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20:06 | 23rd September 2017

News: UK

Tue 9 Mar, 2010
By Danielle Carter


From the 11-year-olds, all the way up to the 17-year-olds, I was having things thrown at me in the corridors at lunchtimes and break times.

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Emma Little says she was "dragged out of the closet" when she was just 14 years old.

It was not her choice that everyone at her school in Kirkcaldy, Fife, knew she was a lesbian.

However, when one person at the school found out, it did not take long before everyone else did.

As a result, her remaining years at secondary were spent being bullied and fearing for her safety.



Now at university, Emma's experience has left her determined to speak out.

The 21-year-old said the bullying she suffered was not just confined to one or two people.

"From the 11-year-olds, all the way up to the 17-year-olds, I was having things thrown at me in the corridors at lunchtimes and break times.


I was being bullied by an entire school and so the only thing that they could really do was allow me to hide in an office. They didn't know how to deal with it

Emma Little
"Unless I was in the middle of my friends, I would spend [break time] in a guidance office because it actually wasn't safe," she said.

After being verbally abused by her classmates, Emma sought the help of a guidance teacher who allowed her to use his office when she felt threatened.

She added: "I was being bullied by an entire school and so the only thing that they could really do was allow me to hide in an office. They didn't know how to deal with it.

"I was being yelled at. There was snidey comments being made behind teacher's backs.

"The problem was, it wasn't just two or three people bullying me. It's not like you can just turn round and suspend everyone."

'Section 28'

According to Stonewall Scotland director Carl Watts, Emma's experience is not unusual.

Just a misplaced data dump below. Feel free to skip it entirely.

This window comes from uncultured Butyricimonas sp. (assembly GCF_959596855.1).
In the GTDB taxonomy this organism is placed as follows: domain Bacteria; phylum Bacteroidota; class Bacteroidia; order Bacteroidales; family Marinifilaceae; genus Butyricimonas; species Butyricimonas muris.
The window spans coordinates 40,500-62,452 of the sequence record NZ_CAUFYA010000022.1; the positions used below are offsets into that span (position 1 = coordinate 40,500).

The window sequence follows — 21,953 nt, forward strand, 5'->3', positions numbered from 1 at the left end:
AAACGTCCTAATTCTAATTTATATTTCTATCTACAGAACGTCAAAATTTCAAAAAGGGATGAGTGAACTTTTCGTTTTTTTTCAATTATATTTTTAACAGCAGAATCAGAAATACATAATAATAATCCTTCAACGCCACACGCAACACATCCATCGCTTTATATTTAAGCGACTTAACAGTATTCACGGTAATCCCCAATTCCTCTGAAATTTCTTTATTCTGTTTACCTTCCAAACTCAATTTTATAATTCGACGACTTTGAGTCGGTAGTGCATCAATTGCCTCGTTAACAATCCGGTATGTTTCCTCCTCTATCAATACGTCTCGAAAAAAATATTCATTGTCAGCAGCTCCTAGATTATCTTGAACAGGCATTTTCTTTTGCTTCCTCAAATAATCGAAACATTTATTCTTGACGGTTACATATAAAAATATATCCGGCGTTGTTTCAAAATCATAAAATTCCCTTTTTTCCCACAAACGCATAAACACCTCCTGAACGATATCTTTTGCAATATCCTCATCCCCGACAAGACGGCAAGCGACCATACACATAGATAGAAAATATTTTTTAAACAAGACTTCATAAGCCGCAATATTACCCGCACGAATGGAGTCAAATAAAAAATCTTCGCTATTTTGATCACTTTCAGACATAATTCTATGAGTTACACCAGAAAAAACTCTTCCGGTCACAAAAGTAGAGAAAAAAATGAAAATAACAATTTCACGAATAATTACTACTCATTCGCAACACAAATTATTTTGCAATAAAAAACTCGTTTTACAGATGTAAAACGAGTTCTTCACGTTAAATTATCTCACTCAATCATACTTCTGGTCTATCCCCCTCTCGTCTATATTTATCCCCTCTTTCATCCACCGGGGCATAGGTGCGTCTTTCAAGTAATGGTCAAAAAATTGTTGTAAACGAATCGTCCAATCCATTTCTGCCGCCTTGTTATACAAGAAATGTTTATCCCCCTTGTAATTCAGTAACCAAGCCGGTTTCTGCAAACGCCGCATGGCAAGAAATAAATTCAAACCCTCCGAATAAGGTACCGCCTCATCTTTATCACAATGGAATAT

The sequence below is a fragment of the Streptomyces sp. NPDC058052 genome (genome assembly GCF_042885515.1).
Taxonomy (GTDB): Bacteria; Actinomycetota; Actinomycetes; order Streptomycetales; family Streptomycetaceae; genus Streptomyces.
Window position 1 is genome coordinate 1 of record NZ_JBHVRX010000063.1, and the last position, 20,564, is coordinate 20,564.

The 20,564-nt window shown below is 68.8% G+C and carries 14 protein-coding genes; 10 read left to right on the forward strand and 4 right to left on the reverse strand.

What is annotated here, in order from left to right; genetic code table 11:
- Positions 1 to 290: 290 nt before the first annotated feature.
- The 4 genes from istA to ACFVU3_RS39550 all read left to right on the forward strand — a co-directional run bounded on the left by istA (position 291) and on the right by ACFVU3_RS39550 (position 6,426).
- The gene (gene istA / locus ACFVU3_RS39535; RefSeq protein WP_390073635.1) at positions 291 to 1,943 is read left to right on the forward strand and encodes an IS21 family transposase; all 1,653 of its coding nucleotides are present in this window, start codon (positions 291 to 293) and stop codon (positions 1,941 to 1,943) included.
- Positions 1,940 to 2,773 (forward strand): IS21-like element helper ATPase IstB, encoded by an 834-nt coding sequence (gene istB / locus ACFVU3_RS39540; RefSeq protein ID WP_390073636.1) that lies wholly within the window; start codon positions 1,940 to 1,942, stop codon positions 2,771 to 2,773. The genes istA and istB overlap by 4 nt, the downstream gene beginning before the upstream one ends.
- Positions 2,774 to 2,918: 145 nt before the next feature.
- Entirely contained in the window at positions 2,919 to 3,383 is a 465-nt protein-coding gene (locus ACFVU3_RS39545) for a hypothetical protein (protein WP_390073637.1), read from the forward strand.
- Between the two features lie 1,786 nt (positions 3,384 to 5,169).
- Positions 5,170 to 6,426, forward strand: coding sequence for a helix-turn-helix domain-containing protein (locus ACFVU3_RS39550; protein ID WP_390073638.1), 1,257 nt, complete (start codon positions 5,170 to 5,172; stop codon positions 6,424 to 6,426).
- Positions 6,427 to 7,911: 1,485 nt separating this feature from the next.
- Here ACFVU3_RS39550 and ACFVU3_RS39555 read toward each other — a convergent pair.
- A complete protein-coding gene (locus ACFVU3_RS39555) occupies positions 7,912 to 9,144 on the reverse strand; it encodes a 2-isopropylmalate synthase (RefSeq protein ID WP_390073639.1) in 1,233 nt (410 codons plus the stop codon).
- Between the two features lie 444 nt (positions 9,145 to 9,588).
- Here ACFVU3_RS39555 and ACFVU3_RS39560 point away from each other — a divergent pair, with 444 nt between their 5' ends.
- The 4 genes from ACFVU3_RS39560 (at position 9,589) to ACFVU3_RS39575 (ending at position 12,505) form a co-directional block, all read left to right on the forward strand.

The organisation has found that more than two thirds of young gay Scots are bullied at school.


Two thirds of young gay Scots experience homophobic bullying
Out of those youngsters, 60% have no adults to turn to.

The group has produced a DVD called FIT focussing on the impact of homophobic bullying, which is being sent to every school in Scotland.

Mr Watts said: "This film is going to be a resource which teachers will be able to use.

"The problem I think mostly is that since the legacy of Section 28, there's a generation of teachers who have not been trained in tackling homophobic bullying and they don't have the resources to do that."

Recent YouGov research for Stonewall has found that nine in 10 secondary school teachers said pupils at their school were regularly experiencing homophobic bullying.

The same proportion of teachers also said they had never received any specific training on how to tackle the issue.

Emma has moved on with her life and is now studying to be a mechanical engineer.

However, she is keen that those who are currently suffering at the hands of school bullies should seek help.

She said: "I would say to people to get in touch with your guidance teacher but there is also organisations that can help like Stonewall Scotland and LGBT Youth Scotland are also fantastic and can offer great advice on how best to tackle what's happening to you."


Source: BBC

 

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